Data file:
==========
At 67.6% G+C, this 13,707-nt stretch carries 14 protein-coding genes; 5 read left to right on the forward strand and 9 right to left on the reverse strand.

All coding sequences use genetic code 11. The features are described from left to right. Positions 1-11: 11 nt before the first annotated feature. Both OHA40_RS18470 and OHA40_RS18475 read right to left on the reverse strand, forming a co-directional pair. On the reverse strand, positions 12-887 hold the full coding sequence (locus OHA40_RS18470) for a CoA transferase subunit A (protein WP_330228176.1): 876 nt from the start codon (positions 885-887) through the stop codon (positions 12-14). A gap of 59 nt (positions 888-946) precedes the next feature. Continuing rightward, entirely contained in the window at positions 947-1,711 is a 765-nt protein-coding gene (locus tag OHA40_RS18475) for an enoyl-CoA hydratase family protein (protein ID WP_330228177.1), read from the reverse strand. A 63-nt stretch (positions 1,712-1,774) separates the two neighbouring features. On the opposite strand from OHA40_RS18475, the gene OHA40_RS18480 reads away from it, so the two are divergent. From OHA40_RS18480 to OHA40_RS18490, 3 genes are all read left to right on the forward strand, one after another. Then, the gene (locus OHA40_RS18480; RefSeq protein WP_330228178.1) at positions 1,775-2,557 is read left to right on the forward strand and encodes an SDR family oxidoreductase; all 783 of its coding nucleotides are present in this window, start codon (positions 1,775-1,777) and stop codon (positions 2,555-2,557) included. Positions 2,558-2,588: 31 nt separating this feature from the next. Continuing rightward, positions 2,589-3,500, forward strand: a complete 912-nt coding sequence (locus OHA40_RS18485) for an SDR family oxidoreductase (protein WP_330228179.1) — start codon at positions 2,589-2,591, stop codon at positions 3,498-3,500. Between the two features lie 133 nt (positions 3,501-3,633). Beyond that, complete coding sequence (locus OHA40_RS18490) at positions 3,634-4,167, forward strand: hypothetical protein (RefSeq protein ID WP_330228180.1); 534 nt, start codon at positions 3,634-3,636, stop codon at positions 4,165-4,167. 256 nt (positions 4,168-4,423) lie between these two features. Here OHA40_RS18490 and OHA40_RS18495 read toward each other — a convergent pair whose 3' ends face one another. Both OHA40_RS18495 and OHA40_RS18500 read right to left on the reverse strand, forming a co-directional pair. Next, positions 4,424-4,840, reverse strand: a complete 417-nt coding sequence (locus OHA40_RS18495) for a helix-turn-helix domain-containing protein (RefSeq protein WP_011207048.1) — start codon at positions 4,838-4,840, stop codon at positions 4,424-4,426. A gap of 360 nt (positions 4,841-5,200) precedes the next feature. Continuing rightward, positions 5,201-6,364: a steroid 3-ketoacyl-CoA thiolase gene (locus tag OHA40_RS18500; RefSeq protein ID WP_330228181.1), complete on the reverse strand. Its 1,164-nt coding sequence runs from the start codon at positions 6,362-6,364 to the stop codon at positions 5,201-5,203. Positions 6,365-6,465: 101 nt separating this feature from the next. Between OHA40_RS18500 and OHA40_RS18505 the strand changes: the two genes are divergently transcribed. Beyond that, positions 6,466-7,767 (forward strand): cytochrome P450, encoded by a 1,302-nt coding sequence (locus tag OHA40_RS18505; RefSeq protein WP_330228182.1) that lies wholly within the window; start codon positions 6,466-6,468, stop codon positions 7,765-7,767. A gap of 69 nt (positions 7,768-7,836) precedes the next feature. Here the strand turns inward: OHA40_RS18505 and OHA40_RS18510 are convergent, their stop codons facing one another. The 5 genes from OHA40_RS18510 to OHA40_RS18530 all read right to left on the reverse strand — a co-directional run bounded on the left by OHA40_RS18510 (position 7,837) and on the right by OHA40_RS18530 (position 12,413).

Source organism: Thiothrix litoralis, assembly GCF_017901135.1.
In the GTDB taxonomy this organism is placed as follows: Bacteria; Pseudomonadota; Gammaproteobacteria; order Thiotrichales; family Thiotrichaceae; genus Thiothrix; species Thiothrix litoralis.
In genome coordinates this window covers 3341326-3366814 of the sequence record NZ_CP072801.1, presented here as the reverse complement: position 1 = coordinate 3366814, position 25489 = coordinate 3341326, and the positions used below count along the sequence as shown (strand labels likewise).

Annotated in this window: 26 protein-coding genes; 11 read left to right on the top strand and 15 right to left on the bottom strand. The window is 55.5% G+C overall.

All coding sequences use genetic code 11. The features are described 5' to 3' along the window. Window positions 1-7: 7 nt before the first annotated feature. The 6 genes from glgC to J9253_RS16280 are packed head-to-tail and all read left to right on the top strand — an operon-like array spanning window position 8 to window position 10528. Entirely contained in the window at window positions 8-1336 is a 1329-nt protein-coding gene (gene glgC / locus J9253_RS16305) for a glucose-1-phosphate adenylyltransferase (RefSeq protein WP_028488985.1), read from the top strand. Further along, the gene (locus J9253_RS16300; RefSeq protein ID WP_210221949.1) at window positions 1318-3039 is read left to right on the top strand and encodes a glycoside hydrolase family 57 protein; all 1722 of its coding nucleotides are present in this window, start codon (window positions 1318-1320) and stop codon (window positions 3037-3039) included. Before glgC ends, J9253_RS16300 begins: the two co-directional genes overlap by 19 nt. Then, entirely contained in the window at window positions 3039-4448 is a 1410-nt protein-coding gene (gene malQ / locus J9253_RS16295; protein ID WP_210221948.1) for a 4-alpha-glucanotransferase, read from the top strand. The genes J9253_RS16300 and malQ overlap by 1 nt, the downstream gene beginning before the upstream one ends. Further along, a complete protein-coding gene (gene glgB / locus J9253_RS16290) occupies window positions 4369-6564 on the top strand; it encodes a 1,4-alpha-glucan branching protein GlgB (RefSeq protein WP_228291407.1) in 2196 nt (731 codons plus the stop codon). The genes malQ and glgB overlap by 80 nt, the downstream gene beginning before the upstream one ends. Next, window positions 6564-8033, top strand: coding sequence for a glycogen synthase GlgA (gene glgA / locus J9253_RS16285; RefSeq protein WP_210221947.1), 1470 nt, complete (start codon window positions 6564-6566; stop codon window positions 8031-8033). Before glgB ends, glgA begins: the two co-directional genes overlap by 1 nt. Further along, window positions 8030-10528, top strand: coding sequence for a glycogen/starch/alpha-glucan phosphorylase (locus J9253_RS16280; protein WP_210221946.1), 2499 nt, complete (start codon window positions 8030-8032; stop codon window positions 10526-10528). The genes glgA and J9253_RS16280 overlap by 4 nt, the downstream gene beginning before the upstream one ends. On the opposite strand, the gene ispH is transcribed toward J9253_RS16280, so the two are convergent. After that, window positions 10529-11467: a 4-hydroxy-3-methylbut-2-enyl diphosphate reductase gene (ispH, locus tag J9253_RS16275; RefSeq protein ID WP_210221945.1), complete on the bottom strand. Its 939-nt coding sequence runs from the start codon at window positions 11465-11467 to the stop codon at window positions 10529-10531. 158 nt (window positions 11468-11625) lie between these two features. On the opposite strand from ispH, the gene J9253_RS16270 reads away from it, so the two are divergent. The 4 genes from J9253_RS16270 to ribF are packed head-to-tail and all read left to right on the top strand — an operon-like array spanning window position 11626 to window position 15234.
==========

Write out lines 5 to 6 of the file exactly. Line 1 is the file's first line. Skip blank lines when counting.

In genome coordinates this window covers 3341326-3366814 of the sequence record NZ_CP072801.1, presented here as the reverse complement: position 1 = coordinate 3366814, position 25489 = coordinate 3341326, and the positions used below count along the sequence as shown (strand labels likewise).

Annotated in this window: 26 protein-coding genes; 11 read left to right on the top strand and 15 right to left on the bottom strand. The window is 55.5% G+C overall.